Competition is heating up for Canada’s most price-sensitive travellers as WestJet Airlines gears up to launch the country’s second ultralow cost airline Wednesday.
Swoop, an offshoot of WestJet Airlines, will make its maiden flight on its pink and white aircraft before the sun rises in Hamilton, Ont. on a trip to Abbotsford, B.C.
“From my perspective coming into this fresh – I’ve been in Canada four months now – I personally believe there’s a huge opportunity in Canada,” said Swoop president Steven Greenway.
Greenway is an Australian native who has worked in executive positions at airlines including Japanese low-cost carrier Peach, Virgin Blue, Virgin Atlantic and Qantas.
Swoop marks his sixth airline startup.
By discounting travel, Swoop, Flair Airlines and others are trying to repatriate the more than five million Canadians who cross the border to catch flights from airports in Buffalo and Plattsburgh, N.Y., and Bellingham, Wash.
“From our perspective there’s the opportunity to fill a gap, there’s an opportunity to stimulate demand, there’s an opportunity to welcome Canadians back from crossing the border. We believe there’s a significant enough market to be able to thrive,” Greenway said in an interview.
He expects competition will increase significantly over the next 12 months as Canada Jetlines gears up to join Swoop and Flair in offering deeply discounted fares along with charges for everything from a on-board drink to carry-on and checked baggage.
Flair welcomed the extra competition.
“We think that having more people in the space helps promote the fact the space exists and will work to each other’s advantage,” executive chairman David Tait said in an interview.
“I don’t think Canada’s big enough for half a dozen players in this space, but there’s certainly plenty of room for two and maybe three.”
Meanwhile, Tait said Flair plans to move its headquarters to Edmonton from Kelowna, B.C., over the coming months to help promote its growth.
“Kelowna was a fine base for a charter operator but it didn’t really give us the scope, the potential we need as we’re growing.”
Swoop is entering an area of the airline business that doesn’t have a stellar history of success in Canada: Jetsgo, Air Canada’s Tango, Canada 3000 and Roots Air have all floundered in the past.
Canada is the only G7 country without a true ultra low-cost carrier (ULCC) and the model has been successful in Europe, Australia and the United States, said transportation analyst Chris Murray of AltaCorp Capital.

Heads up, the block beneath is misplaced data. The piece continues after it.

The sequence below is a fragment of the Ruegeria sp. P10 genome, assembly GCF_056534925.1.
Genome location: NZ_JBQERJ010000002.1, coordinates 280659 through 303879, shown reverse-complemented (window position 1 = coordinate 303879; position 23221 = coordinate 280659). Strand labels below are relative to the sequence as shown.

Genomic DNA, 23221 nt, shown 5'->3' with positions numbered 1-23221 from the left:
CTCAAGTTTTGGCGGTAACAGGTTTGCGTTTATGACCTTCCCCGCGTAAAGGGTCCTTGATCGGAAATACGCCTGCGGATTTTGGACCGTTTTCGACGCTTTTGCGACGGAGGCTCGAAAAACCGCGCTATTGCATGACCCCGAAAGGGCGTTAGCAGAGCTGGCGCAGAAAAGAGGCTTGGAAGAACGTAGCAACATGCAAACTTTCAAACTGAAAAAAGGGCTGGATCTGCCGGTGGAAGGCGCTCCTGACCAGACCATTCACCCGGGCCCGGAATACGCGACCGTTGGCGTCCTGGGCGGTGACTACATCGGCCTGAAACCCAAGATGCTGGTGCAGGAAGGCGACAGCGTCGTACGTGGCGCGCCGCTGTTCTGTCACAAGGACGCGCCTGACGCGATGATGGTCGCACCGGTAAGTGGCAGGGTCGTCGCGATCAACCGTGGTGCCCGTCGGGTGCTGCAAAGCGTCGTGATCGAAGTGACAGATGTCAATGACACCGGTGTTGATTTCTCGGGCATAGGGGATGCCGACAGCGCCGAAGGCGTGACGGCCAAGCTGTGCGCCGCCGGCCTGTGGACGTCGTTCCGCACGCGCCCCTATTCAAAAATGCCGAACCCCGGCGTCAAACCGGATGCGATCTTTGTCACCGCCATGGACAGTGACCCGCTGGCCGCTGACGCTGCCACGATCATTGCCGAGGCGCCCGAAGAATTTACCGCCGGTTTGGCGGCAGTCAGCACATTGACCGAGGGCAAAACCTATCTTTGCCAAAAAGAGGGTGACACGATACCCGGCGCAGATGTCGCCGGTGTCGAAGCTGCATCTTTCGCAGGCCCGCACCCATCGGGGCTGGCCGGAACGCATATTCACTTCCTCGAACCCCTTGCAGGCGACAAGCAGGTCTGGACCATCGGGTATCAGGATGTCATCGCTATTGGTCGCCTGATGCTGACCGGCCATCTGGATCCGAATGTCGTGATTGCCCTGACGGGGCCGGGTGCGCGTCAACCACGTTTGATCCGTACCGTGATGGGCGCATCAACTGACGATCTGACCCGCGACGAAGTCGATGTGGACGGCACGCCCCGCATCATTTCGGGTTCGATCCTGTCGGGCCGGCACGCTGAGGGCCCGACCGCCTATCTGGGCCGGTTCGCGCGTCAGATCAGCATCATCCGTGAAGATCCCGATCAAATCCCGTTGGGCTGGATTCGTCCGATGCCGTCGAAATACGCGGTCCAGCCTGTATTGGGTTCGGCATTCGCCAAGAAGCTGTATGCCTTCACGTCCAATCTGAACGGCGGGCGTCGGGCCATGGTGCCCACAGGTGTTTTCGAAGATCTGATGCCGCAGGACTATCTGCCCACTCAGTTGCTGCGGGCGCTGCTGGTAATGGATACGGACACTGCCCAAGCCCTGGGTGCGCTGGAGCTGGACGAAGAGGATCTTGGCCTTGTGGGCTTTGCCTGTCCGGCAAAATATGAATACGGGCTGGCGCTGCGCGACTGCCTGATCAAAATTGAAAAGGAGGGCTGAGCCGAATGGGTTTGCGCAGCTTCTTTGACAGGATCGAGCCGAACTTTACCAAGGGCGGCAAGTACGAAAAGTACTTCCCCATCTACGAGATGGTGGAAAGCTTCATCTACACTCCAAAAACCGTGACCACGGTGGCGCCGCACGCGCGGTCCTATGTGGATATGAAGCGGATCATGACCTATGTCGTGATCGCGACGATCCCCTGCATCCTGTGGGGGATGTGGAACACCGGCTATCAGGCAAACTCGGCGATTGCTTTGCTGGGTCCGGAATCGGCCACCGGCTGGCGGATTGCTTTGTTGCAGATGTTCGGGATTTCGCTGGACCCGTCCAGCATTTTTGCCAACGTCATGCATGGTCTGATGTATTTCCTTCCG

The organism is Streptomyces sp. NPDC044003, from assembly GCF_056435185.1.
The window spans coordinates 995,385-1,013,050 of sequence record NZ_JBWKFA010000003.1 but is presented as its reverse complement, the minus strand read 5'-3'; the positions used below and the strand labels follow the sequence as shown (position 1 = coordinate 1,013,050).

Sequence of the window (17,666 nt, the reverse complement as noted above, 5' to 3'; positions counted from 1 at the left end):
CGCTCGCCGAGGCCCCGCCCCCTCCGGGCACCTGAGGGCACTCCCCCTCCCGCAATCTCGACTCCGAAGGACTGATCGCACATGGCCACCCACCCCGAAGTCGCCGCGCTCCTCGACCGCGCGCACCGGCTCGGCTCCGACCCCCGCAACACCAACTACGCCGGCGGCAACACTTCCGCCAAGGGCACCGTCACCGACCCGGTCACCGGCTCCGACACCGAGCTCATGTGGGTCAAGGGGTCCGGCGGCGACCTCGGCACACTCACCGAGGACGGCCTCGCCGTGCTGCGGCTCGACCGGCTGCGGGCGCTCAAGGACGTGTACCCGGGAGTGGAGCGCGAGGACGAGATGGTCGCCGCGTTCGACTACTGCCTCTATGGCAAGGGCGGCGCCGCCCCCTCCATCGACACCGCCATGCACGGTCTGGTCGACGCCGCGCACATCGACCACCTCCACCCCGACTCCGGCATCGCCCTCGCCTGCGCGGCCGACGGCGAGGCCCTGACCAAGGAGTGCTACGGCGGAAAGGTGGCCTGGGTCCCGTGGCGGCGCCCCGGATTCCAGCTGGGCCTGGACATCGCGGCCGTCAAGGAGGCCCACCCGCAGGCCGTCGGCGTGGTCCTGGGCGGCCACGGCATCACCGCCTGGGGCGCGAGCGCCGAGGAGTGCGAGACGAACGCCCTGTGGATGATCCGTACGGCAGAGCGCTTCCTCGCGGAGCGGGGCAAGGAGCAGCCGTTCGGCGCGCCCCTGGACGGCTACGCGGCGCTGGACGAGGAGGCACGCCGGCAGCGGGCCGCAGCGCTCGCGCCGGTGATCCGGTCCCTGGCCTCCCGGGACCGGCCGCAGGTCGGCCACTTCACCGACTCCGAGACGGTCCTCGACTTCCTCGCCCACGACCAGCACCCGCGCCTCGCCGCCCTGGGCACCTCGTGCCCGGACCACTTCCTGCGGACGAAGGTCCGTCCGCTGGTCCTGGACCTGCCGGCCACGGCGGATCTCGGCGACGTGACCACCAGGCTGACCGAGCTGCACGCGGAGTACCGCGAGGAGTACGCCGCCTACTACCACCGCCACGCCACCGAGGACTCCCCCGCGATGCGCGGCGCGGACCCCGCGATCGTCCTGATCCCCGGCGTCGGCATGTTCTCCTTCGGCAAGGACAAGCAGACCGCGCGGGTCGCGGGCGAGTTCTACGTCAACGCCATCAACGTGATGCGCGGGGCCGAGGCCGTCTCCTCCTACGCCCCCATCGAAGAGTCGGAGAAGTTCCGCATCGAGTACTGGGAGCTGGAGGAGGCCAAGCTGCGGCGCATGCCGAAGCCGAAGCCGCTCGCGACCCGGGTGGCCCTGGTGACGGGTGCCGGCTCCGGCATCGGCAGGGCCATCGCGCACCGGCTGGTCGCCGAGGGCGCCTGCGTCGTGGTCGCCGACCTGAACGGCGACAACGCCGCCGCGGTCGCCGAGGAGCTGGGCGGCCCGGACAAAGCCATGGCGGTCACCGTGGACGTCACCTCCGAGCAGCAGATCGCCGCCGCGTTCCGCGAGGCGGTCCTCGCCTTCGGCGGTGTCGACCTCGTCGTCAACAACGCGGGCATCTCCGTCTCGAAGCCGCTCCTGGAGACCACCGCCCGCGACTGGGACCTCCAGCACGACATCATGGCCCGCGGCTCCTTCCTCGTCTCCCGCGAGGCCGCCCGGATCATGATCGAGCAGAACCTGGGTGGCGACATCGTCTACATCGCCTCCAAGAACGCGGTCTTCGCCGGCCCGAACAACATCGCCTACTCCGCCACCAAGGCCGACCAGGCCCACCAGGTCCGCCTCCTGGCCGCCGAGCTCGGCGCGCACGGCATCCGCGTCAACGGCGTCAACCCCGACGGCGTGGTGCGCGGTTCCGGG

“I don’t think we’ve ever seen a true ULCC model in the Canadian marketplace before so I think we’re in somewhat uncharted territory,” he said.
“I think there’s also frankly some opportunities if they do it well to be successful with it.”
Murray estimates the Canadian ultra low-cost market can handle 10 million passengers per year, enough to support up to 50 aircraft. The service is particularly suited to leisure flights to Las Vegas, Arizona and Florida, he added.
Swoop says fares should be 30 to 40 per cent lower than a national carrier.
The key will be to keep costs down from lower labour costs, cramming 189 seats into Boeing 737-800s, and stimulating demand from people who don’t normally fly because of the high cost.
The arrival of new travel options has contributed to a 20 per cent cut in domestic summer airfares from 2016 and a seven per cent reduction in one year, said Steve Sintra, Canada country manager for the Kayak search engine.
“One of the biggest changes we’re seeing is the fact that with ultralow cost carriers, you’re seeing more options for Canadian travellers, whether that be new airports that airlines are travelling to or just the ability to choose what amenities they want to have included in their airfare.”
Swoop, however, has already had something of a bumpy takeoff.
WestJet’s launch of Swoop had been a source of labour strife between the company and pilots, who were on the brink of a strike last month before reaching an 11th-hour deal.
Earlier this year, the union won a Canada Industrial Relations Board challenge to the company’s proposed policy to offer pilots a two-year leave of absence if they go to fly for Swoop.
A federal arbitrator ruled earlier this month that WestJet’s unionized pilots will also fly Swoop, which means the airline can no longer outsource Swoop flying, a major disagreement in recent negotiations.
Swoop will recognize the union as the exclusive bargaining agent for all Swoop pilots, who will be on the airline’s one seniority list and fly aircraft at Swoop terms and conditions.
Initial one-way flights start at $49 tax included from Abbotsford to Winnipeg, $129 between Hamilton and Abbotsford and $99 between Hamilton and Halifax.
The fares don’t include a range of fees, including for carry-on luggage and checked bags starting at $26.25, seat selection starting at $5, and an additional $15 to contact the call centre if service can’t be carried out on the website.
No pets aside from guide dogs are allowed on board and any credits are only valid for 90 days. No loyalty points will be awarded.
Swoop is starting with two planes, with plans to roll out six by year-end and 10 in 2019.
Instead of flying from Toronto Pearson International, flights will fly out of Hamilton’s lower-cost airport. Other initial cities are Winnipeg, Edmonton, Halifax and Abbotsford.
Additional destinations will be added, including international flights likely by the end of 2018, said Greenway. Flair plans to fly to Orlando and Palm Springs, Calif., next winter.
While there is a real concern that passengers could feel being “nickled and dimed” by a series of ancillary fees, experience in Europe over the past 20 years suggests passengers ultimately focus on the fares, said Greenway.
“It is an education process and I think people will adapt over time.”